My First Coup D'Etat chronicles the coming-of-age of John Dramani Mahama in Ghana during the dismal post-independence 'lost decades' of Africa. He was seven years old when rumours of a coup reached his boarding school in Accra. His father, a minister of state, was suddenly missing, then imprisoned for more than a year.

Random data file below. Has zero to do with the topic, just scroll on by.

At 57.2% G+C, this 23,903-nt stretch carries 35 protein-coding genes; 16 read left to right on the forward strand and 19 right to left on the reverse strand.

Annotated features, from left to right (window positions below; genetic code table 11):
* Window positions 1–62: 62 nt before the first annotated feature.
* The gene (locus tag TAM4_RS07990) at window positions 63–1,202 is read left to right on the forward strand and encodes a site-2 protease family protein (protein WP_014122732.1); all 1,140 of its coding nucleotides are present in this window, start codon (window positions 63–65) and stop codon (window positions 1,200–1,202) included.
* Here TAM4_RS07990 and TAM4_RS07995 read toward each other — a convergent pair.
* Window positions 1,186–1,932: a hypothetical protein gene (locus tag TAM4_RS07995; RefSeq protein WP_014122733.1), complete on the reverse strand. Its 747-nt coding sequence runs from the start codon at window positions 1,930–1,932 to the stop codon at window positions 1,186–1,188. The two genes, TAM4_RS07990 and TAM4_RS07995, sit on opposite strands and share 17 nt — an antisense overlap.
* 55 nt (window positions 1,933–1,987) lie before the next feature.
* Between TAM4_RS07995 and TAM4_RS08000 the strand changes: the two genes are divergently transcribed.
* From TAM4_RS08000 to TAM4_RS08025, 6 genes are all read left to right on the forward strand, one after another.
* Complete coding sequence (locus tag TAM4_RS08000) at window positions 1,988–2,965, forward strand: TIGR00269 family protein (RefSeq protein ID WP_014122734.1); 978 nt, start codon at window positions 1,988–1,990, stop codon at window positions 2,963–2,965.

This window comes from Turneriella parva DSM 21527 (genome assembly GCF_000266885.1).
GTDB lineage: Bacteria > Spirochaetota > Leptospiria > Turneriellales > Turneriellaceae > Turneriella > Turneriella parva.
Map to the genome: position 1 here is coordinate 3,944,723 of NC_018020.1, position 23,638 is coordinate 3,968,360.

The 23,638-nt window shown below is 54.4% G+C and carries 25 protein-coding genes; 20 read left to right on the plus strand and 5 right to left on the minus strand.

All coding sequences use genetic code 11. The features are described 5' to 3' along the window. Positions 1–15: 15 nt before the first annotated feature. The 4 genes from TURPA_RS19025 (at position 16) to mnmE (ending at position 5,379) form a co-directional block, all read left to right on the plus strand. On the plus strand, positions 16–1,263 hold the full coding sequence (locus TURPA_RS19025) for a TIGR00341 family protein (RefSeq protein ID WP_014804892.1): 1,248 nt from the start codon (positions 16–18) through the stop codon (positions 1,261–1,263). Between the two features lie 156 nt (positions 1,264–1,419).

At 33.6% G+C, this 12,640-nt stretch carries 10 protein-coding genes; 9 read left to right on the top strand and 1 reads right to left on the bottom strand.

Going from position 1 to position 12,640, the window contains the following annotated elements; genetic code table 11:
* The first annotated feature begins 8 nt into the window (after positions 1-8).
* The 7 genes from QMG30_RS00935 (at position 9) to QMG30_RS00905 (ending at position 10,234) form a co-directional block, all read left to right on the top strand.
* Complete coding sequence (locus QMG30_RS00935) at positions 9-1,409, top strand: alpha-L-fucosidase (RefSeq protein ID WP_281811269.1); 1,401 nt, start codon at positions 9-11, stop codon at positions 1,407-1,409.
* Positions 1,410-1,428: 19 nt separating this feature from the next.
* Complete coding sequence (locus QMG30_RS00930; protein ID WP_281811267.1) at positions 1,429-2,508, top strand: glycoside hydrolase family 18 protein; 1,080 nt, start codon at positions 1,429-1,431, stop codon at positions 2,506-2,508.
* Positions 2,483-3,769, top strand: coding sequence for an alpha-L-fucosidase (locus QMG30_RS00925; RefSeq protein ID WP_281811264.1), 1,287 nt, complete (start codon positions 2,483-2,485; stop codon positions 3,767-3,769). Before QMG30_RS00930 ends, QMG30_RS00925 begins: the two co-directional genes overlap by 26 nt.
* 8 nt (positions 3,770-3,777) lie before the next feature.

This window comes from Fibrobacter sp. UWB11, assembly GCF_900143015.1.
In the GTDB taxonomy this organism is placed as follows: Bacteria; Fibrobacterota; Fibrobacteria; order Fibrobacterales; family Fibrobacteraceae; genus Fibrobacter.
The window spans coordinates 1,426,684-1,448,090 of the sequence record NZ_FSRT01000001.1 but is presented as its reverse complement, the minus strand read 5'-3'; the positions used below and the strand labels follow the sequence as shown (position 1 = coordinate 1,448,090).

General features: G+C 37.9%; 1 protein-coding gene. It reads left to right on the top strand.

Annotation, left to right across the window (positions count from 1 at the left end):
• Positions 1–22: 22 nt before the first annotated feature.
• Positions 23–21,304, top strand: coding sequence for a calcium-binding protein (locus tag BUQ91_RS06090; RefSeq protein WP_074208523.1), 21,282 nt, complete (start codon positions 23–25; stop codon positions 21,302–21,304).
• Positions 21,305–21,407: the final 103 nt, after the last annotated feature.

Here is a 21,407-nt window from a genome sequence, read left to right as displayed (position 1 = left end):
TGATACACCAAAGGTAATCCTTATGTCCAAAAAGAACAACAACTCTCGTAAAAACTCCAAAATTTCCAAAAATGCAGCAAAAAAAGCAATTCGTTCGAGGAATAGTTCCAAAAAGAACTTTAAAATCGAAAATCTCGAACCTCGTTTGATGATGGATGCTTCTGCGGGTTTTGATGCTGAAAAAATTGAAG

My First Coup D'Etat offers a look at the country that has long been considered Africa's success story. This is a one-of-a-kind book: Mahama's is a rare literary voice from a political leader, and his stories work on many levels - as fables, as history, as cultural and political analysis, and, of course, as the memoir of a young man who, unbeknownst to him or anyone else, would grow up to be vice president of his nation. Though non-fiction, these are stories that rise above their specific settings and transport the reader - much like the fiction of Isaac Bashevis Singer and Nadine Gordimer - into a world all their own, one which straddles a time lost and explores the universal human emotions of love, fear, faith, despair, loss, longing, and hope despite all else.